The outcome of the ruling in World Bank Group v. Wallace nevertheless has some legal experts worried about the impact it will have on due process for those accused of participating in corruption in the future.

The case involved former employees of SNC‑Lavalin charged with conspiring to bribe Bangladeshi officials to award to SNC‑Lavalin a contract to supervise the construction of a bridge in Bangladesh.

As a primary lender backing the project, the World Bank's investigative arm, the Integrity Vice Presidency, had initially handed over the fruits of their investigation to the RCMP. The evidence purported to show that staff from the engineering firm was preparing to bribe government officials in Bangladesh. The RCMP applied, and got, wiretap orders that were the basis for later prosecution.

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Indigenous rights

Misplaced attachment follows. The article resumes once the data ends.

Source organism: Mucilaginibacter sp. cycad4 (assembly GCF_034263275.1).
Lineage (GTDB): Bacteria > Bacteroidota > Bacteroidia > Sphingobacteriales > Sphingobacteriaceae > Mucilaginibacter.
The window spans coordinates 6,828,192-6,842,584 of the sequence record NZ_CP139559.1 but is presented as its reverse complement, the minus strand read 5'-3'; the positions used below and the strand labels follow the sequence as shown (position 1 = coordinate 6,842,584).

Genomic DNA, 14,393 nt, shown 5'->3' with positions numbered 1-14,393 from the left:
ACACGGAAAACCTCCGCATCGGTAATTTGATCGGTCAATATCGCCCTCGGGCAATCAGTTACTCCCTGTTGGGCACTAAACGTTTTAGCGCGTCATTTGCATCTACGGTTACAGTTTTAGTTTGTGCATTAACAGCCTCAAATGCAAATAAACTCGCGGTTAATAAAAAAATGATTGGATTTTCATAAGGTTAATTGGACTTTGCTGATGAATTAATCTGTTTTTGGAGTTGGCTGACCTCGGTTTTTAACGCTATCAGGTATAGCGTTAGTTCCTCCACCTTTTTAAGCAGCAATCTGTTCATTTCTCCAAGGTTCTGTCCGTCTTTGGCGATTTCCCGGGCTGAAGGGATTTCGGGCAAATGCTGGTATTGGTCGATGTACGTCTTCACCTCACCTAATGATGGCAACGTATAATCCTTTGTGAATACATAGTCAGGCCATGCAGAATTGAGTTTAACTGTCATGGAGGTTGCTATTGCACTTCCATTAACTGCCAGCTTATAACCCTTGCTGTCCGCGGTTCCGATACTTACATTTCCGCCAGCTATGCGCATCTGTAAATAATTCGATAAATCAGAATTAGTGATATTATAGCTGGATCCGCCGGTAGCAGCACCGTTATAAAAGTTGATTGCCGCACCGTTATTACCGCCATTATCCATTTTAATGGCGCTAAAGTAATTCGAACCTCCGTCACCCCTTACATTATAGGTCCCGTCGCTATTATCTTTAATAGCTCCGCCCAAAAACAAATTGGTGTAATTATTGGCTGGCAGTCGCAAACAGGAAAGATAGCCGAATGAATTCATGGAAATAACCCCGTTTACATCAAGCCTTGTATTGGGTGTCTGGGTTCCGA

Free and unfettered trade: An ancestral right?

By Justin Ling April 28, 2016 28 April 2016

After years of landmark decisions from the Supreme Court of Canada on Indigenous rights — defining the parameters of everything from ancestral rights to the duty to consult — Timothé Huot is hoping for one more victory.

“I think the status of the Royal Proclamation is an issue that the Supreme Court should finally decide on,” Huot told CBA National.

And that’s what he intends to do. On Monday, Huot was instructed by his clients to seek leave to appeal to the to court in his long-standing fight to get his clients, Mohawks from the reserve of Kahnawake, near Montreal, to be exempt from the provincial and federal gas tax system.

CBA National has already covered their fight at the Superior Court and the Court of Appeal.

The case, Jack W. Leclaire, et al. v. Attorney General of Canada, et al., involves 11 Kahnawake gas merchants who claim they should not be required to collect provincial and federal sales tax from the non-status Indian travellers at the pump.

Huot has, thus far, failed to convince either of the lower courts of that idea.

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Waiting for Canada's national securities regulator

By Justin Ling April 21, 2016 21 April 2016

It’s been five years since the Supreme Court told the federal government that Ottawa’s dream for a national securities regulator was not compatible, as it was drafted, with the constitution.